Kent State comes off of three-and-a-half good games that led to just one victory as it hosts one of the best teams in the West Division Saturday.
“We’re playing our best basketball,” coach Danny O’Banion said at this week’s coaches’ luncheon. “We just need to win one.”
Winning one will be tough against Ball State, which is 16-6, 8-3 in the conference. The Cardinals bring with them a top candidate for MAC player of the year in senior Natalie Fontaine, a 6-2 wing from Stockholm, Sweden. Fontaine is second in the MAC in scoring at 21 points a game and third in rebounding at 10 points a game.
She had the 29th double-double of her career Wednesday in a74-65 loss last Central Michigan. She has been all-MAC every year of her career — second team her freshman and sophomore year, first team last season.
“I’m going to buy her a graduation card,” said O’Banion, who’s coached against her all four years she has been head coach at Kent.
Ball State has not been playing particularly well of late. Before Wednesday’s loss at CMU, the Cardinals barely beat Buffalo (59-57) and Akron (78-71) after losing to league-leader Ohio 68-67 at home Jan. 30.
Kent has been playing well for a team that is 4-21 and 1-10 in the conference. The Flashes beat Northern Illinois 95-85 Jan. 27, outplayed Central Michigan for a half Jan. 30 and lost to Miami and Toledo by three points each last week.
“Our record looks discouraging, but we’re not discouraged in the locker room,” O’Banion said. “We’re starting to understand what it takes to win. If you would watch practice, you wouldn’t know our record.”
Three players who have made a difference are two we expected to at the start of the year —sophomore forward Jordan Korinek and junior guard Larissa Lurken — and one we never did — walk-on freshman Paige Salisbury.
Salisbury joined the team just after the end of last school year. O’Banion said that the Brunswick High School graduate wanted to play Division I basketball even though her best high school sports probably was softball. (Salisbury still is in the top 10 in the record books in Brunswick in just about every statistical category.)
“Paige is a competitive young lady who just has played her way into the line-up,” O’Banion. “I remember when she and her parents were in my office when she wanted to walk on. I told her she wouldn’t touch the ball much in practice and she probably shouldn’t even look at me in a game.
“But she’s tough. We chart who’s playing on the teams that are winning in practice. Paige was always on the winning team. We figured that if she could do it in practice, she should get a chance in a game.”
Salisbury began to start four games ago, when Kent made a jump in quality of play.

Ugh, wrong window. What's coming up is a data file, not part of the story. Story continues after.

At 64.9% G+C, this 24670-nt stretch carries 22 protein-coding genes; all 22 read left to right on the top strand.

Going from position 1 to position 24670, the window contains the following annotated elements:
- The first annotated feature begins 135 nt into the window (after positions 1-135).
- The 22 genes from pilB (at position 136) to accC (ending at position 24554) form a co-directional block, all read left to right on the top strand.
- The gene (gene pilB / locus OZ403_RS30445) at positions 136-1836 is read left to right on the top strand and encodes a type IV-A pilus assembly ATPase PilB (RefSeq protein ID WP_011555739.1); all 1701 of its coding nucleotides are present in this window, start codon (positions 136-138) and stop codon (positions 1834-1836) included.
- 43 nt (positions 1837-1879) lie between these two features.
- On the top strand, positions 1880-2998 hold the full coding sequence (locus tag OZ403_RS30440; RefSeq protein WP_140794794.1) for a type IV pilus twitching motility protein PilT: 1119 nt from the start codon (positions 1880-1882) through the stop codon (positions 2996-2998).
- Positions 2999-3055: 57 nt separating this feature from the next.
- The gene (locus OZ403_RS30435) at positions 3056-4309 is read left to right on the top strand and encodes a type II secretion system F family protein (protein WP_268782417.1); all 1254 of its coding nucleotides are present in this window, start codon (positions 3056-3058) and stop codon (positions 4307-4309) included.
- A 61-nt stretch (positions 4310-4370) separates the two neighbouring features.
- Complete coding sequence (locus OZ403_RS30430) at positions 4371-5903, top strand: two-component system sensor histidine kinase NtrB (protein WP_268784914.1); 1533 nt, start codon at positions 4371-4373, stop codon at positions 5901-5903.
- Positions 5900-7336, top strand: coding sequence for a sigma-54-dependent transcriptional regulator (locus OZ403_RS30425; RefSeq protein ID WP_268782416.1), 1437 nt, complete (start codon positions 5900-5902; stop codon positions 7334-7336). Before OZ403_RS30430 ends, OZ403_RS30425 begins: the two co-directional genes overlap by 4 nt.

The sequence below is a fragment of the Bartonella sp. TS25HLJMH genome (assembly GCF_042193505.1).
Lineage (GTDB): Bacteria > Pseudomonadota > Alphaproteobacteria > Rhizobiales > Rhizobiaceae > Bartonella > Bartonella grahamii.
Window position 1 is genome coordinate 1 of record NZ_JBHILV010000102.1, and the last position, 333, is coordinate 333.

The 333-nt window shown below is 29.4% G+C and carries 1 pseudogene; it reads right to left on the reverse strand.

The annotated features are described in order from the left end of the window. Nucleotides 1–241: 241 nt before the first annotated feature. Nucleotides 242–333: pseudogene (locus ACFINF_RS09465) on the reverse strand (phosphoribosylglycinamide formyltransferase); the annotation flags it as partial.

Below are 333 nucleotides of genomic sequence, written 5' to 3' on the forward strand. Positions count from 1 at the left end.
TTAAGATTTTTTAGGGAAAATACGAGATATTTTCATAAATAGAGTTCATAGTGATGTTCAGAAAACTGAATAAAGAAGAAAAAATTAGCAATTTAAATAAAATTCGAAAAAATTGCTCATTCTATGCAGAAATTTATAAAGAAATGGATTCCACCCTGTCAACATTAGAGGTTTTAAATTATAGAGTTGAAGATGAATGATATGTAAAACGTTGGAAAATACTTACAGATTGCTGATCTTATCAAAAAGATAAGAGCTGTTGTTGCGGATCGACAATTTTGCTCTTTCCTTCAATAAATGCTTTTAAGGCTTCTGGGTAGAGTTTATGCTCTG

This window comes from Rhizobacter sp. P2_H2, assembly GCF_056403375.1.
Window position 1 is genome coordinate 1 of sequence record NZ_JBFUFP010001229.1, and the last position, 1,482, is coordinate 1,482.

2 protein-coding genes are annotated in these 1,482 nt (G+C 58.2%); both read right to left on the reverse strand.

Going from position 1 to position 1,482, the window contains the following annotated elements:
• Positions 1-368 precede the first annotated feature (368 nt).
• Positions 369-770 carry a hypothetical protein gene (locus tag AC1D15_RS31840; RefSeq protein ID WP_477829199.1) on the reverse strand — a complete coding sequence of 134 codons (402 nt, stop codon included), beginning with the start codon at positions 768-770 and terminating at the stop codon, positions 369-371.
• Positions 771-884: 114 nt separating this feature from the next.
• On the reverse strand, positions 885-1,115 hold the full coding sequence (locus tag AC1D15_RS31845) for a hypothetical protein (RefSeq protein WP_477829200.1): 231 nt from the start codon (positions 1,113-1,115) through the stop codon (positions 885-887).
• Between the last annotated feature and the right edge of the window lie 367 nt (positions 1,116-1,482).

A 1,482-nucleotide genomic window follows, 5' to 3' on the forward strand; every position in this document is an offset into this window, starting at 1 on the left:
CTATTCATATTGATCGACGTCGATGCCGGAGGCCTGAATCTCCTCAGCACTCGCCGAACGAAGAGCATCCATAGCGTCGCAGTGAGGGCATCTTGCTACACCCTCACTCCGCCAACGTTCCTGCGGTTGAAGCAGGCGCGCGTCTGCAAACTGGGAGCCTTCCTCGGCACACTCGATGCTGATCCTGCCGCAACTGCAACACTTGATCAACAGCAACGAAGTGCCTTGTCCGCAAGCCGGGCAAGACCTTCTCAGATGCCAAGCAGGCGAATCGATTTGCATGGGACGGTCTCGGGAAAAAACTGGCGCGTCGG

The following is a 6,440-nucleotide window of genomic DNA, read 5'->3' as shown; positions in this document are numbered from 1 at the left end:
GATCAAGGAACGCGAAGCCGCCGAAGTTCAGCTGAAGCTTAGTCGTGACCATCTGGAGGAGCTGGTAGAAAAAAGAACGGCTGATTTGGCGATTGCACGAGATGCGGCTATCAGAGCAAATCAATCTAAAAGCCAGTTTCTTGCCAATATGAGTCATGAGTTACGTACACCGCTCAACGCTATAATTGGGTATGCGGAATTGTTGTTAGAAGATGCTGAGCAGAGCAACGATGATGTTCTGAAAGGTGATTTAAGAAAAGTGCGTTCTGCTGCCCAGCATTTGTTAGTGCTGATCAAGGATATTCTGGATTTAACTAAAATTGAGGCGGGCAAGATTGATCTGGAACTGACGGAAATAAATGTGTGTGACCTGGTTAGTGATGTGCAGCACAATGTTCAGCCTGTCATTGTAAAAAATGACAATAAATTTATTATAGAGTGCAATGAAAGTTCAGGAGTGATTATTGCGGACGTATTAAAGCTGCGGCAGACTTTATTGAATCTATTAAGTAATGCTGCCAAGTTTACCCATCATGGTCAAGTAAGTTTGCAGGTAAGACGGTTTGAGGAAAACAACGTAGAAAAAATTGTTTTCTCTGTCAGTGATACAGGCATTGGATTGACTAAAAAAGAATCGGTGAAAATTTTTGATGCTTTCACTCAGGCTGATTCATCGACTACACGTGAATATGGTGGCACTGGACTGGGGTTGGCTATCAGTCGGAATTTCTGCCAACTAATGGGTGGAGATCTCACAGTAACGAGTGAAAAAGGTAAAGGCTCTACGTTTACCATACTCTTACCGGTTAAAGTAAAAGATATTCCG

“She’s not the fastest and not at the most elite level, but she takes care of the basketball and gets it to the places it needs to go.”
Salisbury had committed 12 turnovers in 282 minutes. That’s about the same rate (.04 per minute) as Ball State’s Jill Morrison, a third-team all-MAC player last season as a sophomore. Morrison does average 13 points and about two three-pointers a game.
Salisbury averages just 1.7 points and barely looked at the basket when she was coming off the bench. She did score eight points at Ohio two weeks ago. Salisbury played 66 minutes in two games last week; Naddiyah Cross, the starting guard at the beginning of the season, played 15. (To be fair, Cross has battled injuries over the last month.)
“An unlikely story,” O’Banion says.
Lurken and Korinek were more predictable.
Lurken was KSU’s leading scorer last season and third-leading as a freshman, but O’Banion says her growth as a player has been enormous.
“Her freshman year she sat in a corner and shot 3s,” the coach said. “Last season she started to make her own shots. This season she’s a complete player.”
Lurken has scored as much on drives as on long-range shooting this season and scored 38 points against Northern Illinois, eighth best in school history.
Korinek leads KSU in scoring at 15.7 points a game. “She’s going to be a Hall of Famer here,” O’Banion said. This week Korinek was named Academic All-District team. She has a 4.0 average in special education. She’s easily on pace to be a 1,000-point scorer at Kent State.
The Ball State game is a “Play 4Kay” fundraiser, part of a series of games across the country that helps raise money for the Kay Yow Foundation, which supports breast cancer research. Yow was a long-time women’s coach at North Carolina State, and battles several recurrences of cancer.
O’Banion, who was treated for lymphoma all last season, remains cancer free.